Brooklyn paper rolls out membership model

By Sharon Boehlefeld
The Catholic Journalist

A combination of factors made it seem like now is the right time to give newspaper readers in the Diocese of Brooklyn a chance to step up their support.

First, the USCCB announced it would close Catholic News Service in December.

Then, the neighboring paper, Catholic New York, said it would cease publication in November. That was a second blow for New York Catholics, who had already lost the Long Island Catholic in 2021.

The Tablet, and its sister Spanish publication, Nuestra Voz, would soon be the only Catholic newspapers in the New York City metropolitan area.

But those bleak announcements came at a time when the team at DeSales Media, the diocesan communications arm, was already hearing from readers willing to step up their support.

 “People already were seeking to give more than their subscriptions,” said Leonard Camporeale, director of Marketing and Digital at DeSales Media. “The readers were already saying this to us, ‘We’re participants in this Catholic mission of sharing the faith.’”

“We felt there needed to be another level of involvement with the readers,” said Vito Formica, executive director of News Content and Development at DeSales. “We needed to offer them membership where they feel they are keeping the voice of Catholics alive.”

So, after conversations and research, the Tablet used its Sept. 17 front page to invite readers to become members.

Fighting media decline

Catholic print media faces many of the same challenges as secular media across the country, for example, rising paper costs – 30% this year, increasing social and digital media competition, and flagging interest in print products among some readers, especially younger people.

“We have to be creative as editors. We can’t just sit back and let the cards fall where they may,” Formica said. “We may be great at telling other people’s story, but not so much ourselves. It’s important to sell yourself.”

Formica also said it is important to maintain high quality in Catholic media. 

“Real journalism is about research and being fact-based and being objective and telling the full story. So, for us at The Tablet, we want the product to be really strong,” he said. “We want to tell really good stories, provoke a little, get them (readers) involved.”

“We believe we bring the best of what journalism has to offer each week,” said Jim DelCioppo, editor of The Tablet, in the story announcing the membership program. “We strive to give people all the facts so they can form their own ideas. To only know one side is to be uninformed. We offer balanced coverage.”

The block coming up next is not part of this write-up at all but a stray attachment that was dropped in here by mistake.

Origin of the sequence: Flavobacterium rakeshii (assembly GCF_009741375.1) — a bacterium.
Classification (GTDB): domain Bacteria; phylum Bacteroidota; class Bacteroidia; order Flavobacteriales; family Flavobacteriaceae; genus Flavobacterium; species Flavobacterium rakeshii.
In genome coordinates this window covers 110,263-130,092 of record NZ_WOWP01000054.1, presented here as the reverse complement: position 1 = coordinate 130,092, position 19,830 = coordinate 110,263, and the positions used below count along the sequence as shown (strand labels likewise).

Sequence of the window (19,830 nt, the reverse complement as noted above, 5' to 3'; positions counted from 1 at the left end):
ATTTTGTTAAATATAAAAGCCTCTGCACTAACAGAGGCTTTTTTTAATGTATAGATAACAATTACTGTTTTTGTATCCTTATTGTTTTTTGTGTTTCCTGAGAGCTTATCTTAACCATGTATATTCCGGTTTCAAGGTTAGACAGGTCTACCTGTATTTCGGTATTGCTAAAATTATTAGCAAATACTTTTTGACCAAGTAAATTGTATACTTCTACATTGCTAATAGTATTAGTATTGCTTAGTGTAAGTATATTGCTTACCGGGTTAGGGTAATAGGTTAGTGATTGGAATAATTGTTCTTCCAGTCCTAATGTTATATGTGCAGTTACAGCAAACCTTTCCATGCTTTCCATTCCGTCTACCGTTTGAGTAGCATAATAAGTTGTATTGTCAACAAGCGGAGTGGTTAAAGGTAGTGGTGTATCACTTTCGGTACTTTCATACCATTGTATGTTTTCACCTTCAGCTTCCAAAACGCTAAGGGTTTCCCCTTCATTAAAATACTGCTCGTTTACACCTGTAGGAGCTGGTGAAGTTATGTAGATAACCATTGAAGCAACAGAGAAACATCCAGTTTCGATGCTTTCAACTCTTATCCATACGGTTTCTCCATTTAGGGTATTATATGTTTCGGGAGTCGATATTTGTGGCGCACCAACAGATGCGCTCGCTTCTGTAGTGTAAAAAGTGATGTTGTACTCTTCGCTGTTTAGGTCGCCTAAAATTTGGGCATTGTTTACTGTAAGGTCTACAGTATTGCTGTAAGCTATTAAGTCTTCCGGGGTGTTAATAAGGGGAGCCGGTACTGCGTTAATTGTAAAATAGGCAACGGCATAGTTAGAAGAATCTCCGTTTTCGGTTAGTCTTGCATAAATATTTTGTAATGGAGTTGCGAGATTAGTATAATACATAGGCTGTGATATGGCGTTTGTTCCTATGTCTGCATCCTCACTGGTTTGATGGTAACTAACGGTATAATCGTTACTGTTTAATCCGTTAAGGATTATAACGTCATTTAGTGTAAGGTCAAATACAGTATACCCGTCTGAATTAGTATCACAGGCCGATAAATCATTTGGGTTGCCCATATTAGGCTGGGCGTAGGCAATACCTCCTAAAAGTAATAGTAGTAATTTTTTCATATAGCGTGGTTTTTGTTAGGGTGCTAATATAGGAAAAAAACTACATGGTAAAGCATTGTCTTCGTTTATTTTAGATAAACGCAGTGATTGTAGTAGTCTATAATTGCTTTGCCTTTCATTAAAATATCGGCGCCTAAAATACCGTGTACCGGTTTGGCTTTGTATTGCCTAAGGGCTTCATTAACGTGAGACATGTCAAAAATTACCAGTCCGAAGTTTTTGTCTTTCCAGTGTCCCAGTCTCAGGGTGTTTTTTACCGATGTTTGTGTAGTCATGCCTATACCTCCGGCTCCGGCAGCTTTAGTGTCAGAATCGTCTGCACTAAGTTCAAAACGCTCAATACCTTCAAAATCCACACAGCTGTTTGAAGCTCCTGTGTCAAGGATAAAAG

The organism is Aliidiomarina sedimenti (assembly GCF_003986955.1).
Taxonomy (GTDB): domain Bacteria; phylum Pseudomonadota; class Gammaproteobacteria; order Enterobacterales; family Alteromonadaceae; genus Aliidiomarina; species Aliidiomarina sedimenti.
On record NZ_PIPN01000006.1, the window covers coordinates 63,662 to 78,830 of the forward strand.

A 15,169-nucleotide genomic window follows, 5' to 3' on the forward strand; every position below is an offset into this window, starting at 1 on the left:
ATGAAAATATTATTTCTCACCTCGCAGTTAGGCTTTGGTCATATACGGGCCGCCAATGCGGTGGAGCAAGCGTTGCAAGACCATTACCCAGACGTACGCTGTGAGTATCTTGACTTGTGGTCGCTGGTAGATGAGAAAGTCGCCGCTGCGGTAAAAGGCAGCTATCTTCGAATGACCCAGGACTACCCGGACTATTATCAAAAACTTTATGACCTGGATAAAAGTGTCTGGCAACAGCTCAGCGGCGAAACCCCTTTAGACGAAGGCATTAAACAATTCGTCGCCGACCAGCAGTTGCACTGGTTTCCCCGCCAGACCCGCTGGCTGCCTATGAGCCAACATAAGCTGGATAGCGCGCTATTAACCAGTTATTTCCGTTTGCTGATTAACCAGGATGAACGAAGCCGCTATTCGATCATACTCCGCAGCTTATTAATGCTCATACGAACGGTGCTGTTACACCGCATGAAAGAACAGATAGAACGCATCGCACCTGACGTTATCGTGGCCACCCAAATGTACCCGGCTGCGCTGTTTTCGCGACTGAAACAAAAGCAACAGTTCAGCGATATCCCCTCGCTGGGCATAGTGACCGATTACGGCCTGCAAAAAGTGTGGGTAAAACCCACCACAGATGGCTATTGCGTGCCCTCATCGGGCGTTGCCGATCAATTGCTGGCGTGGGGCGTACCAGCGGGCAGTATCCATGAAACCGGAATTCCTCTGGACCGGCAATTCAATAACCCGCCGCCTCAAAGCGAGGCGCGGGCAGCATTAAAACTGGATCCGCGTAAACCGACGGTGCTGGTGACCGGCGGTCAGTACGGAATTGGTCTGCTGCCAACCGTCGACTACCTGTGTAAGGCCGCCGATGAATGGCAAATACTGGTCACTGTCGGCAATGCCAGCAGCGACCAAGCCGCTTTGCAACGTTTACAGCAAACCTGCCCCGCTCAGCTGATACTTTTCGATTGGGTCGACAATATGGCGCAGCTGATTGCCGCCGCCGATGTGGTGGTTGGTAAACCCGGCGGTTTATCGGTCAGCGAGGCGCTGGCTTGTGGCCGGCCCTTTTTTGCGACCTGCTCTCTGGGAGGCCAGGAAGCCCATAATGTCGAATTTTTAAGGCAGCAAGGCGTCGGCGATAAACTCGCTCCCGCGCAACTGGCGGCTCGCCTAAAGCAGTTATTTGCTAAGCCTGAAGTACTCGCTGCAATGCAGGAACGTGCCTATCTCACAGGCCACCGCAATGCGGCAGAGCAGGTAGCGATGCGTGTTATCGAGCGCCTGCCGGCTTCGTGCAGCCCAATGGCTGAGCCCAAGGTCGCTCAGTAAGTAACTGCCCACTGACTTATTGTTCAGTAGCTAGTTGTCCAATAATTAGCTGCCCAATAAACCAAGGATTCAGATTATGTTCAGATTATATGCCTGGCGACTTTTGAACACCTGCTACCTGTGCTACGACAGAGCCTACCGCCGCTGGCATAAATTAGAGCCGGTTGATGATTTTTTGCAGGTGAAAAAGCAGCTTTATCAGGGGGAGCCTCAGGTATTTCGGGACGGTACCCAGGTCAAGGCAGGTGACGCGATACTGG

But The Tablet is just one part of what Camporeale, the marketer, describes as an “ecosystem of communication.”

“First, the Tablet is more than a physical newspaper people receive. It’s a daily news platform feeding content to people on the web and via email, as well as the physical paper people love,” he said.

“Second, content published by The Tablet is shared with and seen in secular media and helps explain the Catholic perspective to a wide audience. 

 “Third, more than 25% of our subscribers make donations when they subscribe, telling us that they understand the value of The Tablet is more than the paper they receive,” he said.

“So why were we looking (only) at subscriptions to fund the whole ecosystem?” 

That “ecosystem” also includes Nuestra Voz, the Spanish-language newspaper, and the websites for both newspapers, as well as an archive of physical papers going back to 1908, the founding of The Tablet.

“We are actively recording history for the diocese and the Church,” Formica said. “We cover the faith in action, how people are taking their faith and applying it to the community around them.”

A point of pride to the DeSales Media team is its nightly newscast, Currents News, on NET-TV. The program, anchored by Christine Persichette, is a 30-minute broadcast of Catholic news from the diocese and the beyond. 

The membership plan, “began with colleagues in marketing and with CEO (William) Bill Maier,” Formica said. “We thought this would be an interesting model and started researching, finding models, finding ways for people to come in at different levels and … receive different gifts and perks.”

Rewarding members

The membership roll-out offered levels from $50 to $1,000, and benefits start with home delivery for the member, plus one gift subscription. Basic membership also includes a drawstring bag and recognition pin.

“We have a $50 list price,” for The Tablet, Camporeale said, but added, “Promotions we run get it down to $20.”

Despite that, he said, many subscribers turn down the discount and pay the full $50 annual rate, which breaks down to $1 for each of the 50 issues The Tablet publishes every year.

Levels and membership gifts vary at each level, with each higher level receiving all the benefits of lower levels plus additional gifts, including invitations to the annual Catholic Communications Mass (at $500) and to the annual editors’ roundtable reception (at $1,000).

One gift for $500 and $1,000 members is a signed copy of the book “Chasing Church News” by Ed Wilkinson, The Tablet ‘s editor emeritus.

Early response to the membership plan has been good. In fact, Camporeale said, the first Founder level member – at $1,000 of support – joined in the first week. The DeSales team will be watching closely during the first year, and may make tweaks as they gauge response to the plan.

“This is the time – not when you’re about to close – to let people know … we need the support to keep … Catholics alive in the media landscape,” Formica said. “There are so many voices out there, you need to have your story told in a way that people know is credible.”

This article originally appeared in the October 2022 edition of The Catholic Journalist.